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Quarter Amplitude Damping

Quarter-amplitude damping is likely the best-known tuning objective, but it’s a poor choice for process stability. Also called quarter amplitude decay or QAD, many tuning rules, including the famous Ziegler-Nichols and Cohen-Coon tuning rules, were designed for this objective. The idea behind quarter-amplitude damping is to eliminate any error between the setpoint and process variable very fast. In fact, the controller responds so fast that the process variable actually overshoots its setpoint and oscillates a few times before it finally comes to rest (Figure 1). The deviation from setpoint gets smaller with each successive cycle at a ratio of 4:1. In Figure 1, the ratio of B/A = 1/4.

Quarter Amplitude Damping

Figure 1. A quarter-amplitude-damping response after a process disturbance.

When developing their tuning rules, Ziegler and Nichols chose quarter-amplitude damping to be “optimum” control loop response.  Although QAD performance lies in the middle between a completely dead controller and an unstable control loop, you should realize that quarter-amplitude damping, by design, causes the process to overshoot its set point and to oscillate around it a few times before eventually settling down. Practitioners with solid experience in controller tuning will all tell you that quarter-amplitude-damping is a very poor choice for tuning industrial control loops.Problems with Quarter-Amplitude Damping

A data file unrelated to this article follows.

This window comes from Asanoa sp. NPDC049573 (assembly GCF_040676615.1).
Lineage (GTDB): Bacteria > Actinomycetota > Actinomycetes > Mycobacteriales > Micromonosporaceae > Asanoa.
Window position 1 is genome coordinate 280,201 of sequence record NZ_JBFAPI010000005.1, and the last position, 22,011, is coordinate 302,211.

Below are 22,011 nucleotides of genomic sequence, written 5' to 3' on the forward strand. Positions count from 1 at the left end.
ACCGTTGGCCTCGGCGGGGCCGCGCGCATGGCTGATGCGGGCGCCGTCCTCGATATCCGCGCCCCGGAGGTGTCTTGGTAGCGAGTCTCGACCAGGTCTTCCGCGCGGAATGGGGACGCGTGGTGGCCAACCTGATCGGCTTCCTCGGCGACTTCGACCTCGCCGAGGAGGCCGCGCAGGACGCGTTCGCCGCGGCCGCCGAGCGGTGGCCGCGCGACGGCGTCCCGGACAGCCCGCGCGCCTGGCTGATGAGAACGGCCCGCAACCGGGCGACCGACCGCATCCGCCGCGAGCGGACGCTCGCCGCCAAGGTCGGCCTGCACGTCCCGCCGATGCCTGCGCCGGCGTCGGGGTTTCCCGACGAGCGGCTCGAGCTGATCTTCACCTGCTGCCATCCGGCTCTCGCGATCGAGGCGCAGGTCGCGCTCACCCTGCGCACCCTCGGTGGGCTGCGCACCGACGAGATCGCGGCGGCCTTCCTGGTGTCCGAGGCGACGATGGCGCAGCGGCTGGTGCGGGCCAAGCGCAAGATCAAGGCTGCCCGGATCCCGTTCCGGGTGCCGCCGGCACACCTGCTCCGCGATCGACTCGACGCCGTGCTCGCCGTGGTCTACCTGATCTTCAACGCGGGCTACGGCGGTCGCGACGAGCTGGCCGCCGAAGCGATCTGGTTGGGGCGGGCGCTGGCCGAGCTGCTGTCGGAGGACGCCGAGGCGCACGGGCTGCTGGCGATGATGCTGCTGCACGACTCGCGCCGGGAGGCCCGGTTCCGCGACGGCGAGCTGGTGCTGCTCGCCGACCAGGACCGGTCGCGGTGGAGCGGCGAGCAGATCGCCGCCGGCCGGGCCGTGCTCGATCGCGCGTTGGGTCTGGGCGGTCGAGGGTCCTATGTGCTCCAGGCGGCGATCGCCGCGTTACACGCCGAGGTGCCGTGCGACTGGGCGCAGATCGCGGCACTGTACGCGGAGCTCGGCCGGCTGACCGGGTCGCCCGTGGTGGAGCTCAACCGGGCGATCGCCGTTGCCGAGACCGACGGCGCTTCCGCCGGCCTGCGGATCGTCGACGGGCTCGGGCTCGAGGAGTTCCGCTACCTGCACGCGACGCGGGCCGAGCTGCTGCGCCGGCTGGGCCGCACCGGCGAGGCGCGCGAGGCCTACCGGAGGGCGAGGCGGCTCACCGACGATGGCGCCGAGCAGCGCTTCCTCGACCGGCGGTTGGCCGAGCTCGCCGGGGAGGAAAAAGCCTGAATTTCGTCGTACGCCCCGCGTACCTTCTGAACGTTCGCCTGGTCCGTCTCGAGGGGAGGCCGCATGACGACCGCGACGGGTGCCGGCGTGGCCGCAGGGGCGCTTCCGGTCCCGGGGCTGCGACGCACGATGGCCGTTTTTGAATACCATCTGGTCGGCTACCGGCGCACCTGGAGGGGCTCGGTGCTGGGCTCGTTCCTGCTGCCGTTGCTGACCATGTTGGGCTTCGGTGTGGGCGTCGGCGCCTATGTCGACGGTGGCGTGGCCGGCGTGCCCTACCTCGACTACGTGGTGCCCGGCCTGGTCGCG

Although the quarter-amplitude damping tuning objective provides very fast rejection of disturbances, it creates three problems:

  1. It makes the loop very oscillatory, often causing interactions with similarly tuned loops. If control loops in a highly interactive process, such as a paper machine, power plant boiler, or hydrodealkylation process, are tuned for quarter-amplitude damping, oscillations affecting the entire process often occur.
  2. It causes a loop to overshoot its setpoint when recovering from a process disturbance and after a setpoint change. Many processes cannot tolerate overshoot.
  3. QAD-tuned loops are not very stable and have low robustness. They can very easily become completely unstable if the process characteristics change. For example, such a loop will become unstable if its process gain doubles, which can happen very easily in industrial processes.


An easy way to minimize all three problems is to reduce the controller gain (detune the controller). The minimum reduction I recommend is to use the calculated Kc divided by two (or more if necessary). For example, if a quarter-amplitude-damping tuning rule suggests using a controller gain of 0.9, then use 0.45 instead. This will greatly reduce oscillations and overshoot in the control loop, and it will increase the loop’s robustness by a factor of two. (Please note that if your controller uses a parallel algorithm, you have to reduce Kp, Ki, and Kd to achieve the equivalent effect).

Stay tuned!

Jacques Smuts
Principal Consultant at OptiControls, and author of Process Control for Practitioners.


One Response to “Quarter Amplitude Damping”

  • Jacques,
    I have worked with boiler/turbine controls for many years and could not agree more. So many of the processes are interactive that they must be tuned wthout oscillation, generally with maximum overshoot of about 5%.

    Of course there is also the problem of over-active actuators, which can cause premature aging, wear, linkage hysteresis, etc.

    I have found Lambda tuning to be a very successful method for many power plant control loops.

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